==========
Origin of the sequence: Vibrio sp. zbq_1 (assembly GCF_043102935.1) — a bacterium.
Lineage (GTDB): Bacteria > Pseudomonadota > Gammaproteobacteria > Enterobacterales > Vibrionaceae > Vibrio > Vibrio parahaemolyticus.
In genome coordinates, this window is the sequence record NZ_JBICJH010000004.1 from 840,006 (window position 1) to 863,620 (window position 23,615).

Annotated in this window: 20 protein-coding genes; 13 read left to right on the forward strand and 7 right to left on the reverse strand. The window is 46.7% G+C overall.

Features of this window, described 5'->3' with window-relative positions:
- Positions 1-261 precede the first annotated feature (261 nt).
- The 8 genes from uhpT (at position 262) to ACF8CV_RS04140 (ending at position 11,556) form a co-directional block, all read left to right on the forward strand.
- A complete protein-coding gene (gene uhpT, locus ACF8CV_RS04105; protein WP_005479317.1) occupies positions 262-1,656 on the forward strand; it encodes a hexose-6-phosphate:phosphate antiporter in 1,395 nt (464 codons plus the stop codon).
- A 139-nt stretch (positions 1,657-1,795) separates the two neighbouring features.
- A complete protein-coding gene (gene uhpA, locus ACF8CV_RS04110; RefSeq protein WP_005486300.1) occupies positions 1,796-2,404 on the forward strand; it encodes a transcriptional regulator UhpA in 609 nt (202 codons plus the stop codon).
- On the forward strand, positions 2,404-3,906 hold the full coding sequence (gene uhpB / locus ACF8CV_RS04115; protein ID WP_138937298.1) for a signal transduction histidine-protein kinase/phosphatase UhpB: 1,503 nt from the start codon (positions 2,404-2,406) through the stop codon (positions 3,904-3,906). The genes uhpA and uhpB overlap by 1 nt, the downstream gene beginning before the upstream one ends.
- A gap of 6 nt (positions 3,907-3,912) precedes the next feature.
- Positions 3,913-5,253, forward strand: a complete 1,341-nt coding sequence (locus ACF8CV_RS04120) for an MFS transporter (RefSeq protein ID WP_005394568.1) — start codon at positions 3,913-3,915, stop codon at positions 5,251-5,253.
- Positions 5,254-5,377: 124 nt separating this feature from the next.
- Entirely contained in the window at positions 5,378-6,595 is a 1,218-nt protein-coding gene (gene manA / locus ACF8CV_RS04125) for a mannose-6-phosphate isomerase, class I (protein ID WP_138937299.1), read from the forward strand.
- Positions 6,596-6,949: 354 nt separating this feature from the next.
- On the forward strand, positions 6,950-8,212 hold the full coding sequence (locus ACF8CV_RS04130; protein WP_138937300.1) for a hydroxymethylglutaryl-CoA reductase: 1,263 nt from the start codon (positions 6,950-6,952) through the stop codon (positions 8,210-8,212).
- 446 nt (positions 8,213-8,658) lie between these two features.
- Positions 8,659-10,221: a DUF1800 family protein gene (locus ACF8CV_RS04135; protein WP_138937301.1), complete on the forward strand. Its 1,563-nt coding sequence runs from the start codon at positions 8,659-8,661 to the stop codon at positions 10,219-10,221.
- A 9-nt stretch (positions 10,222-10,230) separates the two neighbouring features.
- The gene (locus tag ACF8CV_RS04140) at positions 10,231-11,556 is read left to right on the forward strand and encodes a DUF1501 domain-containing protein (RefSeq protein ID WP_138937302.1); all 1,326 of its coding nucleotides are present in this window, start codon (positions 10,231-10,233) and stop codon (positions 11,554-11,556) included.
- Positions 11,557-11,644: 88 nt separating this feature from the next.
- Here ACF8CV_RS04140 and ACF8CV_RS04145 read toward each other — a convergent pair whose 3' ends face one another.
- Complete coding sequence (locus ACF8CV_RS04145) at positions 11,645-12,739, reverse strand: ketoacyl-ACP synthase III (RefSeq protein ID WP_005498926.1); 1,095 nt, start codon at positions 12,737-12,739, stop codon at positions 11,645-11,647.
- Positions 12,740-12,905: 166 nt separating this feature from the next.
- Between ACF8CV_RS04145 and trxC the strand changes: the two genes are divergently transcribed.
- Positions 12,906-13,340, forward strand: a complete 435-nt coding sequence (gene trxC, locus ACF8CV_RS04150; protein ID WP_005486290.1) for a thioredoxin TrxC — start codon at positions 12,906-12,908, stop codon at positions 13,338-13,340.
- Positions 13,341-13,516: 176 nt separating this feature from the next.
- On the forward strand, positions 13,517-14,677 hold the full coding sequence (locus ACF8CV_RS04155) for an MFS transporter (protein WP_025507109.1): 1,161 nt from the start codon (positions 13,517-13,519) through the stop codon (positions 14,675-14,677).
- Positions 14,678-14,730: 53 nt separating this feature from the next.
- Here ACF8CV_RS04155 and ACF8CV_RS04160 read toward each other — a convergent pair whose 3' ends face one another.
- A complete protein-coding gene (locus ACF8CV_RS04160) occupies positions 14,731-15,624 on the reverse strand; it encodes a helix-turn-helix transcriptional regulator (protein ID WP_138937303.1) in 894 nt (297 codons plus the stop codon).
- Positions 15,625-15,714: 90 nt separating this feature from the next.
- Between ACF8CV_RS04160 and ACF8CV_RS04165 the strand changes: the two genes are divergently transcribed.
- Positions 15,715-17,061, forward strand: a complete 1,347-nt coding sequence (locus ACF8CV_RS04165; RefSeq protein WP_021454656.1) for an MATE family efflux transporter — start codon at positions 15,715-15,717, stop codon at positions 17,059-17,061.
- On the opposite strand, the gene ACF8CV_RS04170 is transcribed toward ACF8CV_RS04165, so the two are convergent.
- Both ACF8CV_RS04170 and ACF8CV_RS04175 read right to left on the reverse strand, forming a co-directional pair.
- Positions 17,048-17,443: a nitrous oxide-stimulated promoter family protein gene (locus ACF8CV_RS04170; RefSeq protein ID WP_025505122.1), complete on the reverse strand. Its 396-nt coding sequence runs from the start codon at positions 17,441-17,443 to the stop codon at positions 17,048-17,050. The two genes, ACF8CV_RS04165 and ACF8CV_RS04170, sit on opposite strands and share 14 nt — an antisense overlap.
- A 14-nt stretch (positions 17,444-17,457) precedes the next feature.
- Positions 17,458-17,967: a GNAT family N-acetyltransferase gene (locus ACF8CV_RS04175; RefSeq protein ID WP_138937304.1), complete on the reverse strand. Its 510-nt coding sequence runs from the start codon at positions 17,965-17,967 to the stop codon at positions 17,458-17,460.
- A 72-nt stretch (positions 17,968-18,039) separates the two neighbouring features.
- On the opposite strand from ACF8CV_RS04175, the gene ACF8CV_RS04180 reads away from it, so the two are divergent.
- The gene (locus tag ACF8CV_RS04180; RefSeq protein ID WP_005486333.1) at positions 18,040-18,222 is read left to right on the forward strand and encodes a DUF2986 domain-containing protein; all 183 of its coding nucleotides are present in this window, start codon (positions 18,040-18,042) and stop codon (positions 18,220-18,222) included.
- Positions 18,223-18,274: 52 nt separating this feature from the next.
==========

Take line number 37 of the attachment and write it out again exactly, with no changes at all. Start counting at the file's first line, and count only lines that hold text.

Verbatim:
- Both ACF8CV_RS04170 and ACF8CV_RS04175 read right to left on the reverse strand, forming a co-directional pair.